Asset forfeiture cases violate constitutional safeguards

The Prophet series of court cases illustrate how the operation of South Africa’s pernicious asset forfeiture legislation violates the most fundamental constitutional safeguards, intended to protect South Africans and their property from violent state action and seizure. Prophet had his house seized as being ‘an instrumentality of an offence’ but he was found not guilty of the charge that was brought against him.

The state nevertheless took his house and the courts did not compel the state to return his property to him. In other countries with similar legislation, property forfeiture orders cannot be granted until after a criminal conviction. In SA, being found not guilty of criminality does not protect the individual, as it should, from asset forfeiture. An abbreviated summary of events describes how Prophet lost his house:

Facts of the case
We cannot with certainty say what the facts of the case are. All we know is what the police allege and that these allegations are treated as facts. The asset forfeiture procedure avoids a trial, which means that the facts are not tested in court. In January 2001, the police suspected that the unemployed Prophet was manufacturing drugs at his home, which if true would have contravened several laws. They raided his home and found parts of it set up as a laboratory. They also found some manufactured chemicals, which were poured down the drain when the police captain, assigned to keep watch, left to let the press in. Prophet was subsequently acquitted of all criminal charges but his home was nevertheless declared forfeit to the state.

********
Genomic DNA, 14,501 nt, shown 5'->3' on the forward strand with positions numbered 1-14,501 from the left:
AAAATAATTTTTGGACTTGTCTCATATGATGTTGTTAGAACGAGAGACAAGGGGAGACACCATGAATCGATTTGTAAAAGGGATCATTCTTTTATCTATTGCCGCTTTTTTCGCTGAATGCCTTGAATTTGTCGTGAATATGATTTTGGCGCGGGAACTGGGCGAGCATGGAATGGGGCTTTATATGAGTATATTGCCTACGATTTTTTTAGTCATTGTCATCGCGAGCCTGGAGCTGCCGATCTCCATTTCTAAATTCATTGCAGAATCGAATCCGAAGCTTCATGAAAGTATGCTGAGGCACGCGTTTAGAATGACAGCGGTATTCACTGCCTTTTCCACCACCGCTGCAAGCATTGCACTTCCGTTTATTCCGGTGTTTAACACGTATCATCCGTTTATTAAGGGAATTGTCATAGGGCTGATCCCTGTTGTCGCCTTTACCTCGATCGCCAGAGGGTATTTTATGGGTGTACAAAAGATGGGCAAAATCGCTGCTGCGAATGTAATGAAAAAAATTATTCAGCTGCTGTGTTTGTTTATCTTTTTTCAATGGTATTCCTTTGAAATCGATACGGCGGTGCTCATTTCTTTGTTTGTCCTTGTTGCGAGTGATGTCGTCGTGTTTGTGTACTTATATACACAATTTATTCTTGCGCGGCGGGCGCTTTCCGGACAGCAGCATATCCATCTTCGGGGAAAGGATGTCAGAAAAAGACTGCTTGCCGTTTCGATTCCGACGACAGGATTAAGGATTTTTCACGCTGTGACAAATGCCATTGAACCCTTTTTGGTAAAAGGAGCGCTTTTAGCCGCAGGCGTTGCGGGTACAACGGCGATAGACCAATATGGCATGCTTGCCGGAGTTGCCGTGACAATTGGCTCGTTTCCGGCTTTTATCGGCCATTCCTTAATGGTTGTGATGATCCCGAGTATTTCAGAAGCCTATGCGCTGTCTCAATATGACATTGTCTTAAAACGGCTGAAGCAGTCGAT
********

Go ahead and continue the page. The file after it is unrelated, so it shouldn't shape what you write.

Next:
The secret hearing – application for a preservation order
The procedure starts off with a secret hearing based exclusively on police affidavits. Prophet need not be informed of the hearing and has no right to appear before the court. The police may even, if they so choose, lie in the affidavits. If found out, the police can file further affidavits. The double jeopardy (being punished twice for the same offence) rule is not applied. Since the court has only the police affidavits to go by, it is a foregone conclusion that the preservation order will be granted, allowing the state to hold the asset until it has obtained a forfeiture order. In the Prophet case, it was granted in June 2001.

The application for forfeiture
The next step is the forfeiture order. Now Prophet may file an answering affidavit. To do so he must give up the right of silence. Whatever he says (or does not say) can be used against him. If he does not reply he loses his home. He replied, and made an unsuccessful application to stay the forfeiture case pending the outcome of the criminal case. The courts pointed out that in other countries where forfeiture legislation is used, forfeiture cannot be granted until after a criminal conviction. This is not so in South Africa. The court declared his house forfeit to the state. He applied for leave to appeal, which was denied. He appealed to the Supreme Court of Appeal, which granted the right to appeal. In the meanwhile, the criminal case was heard and he was acquitted of all criminal charges.

Before the Supreme Court of Appeal (SCA)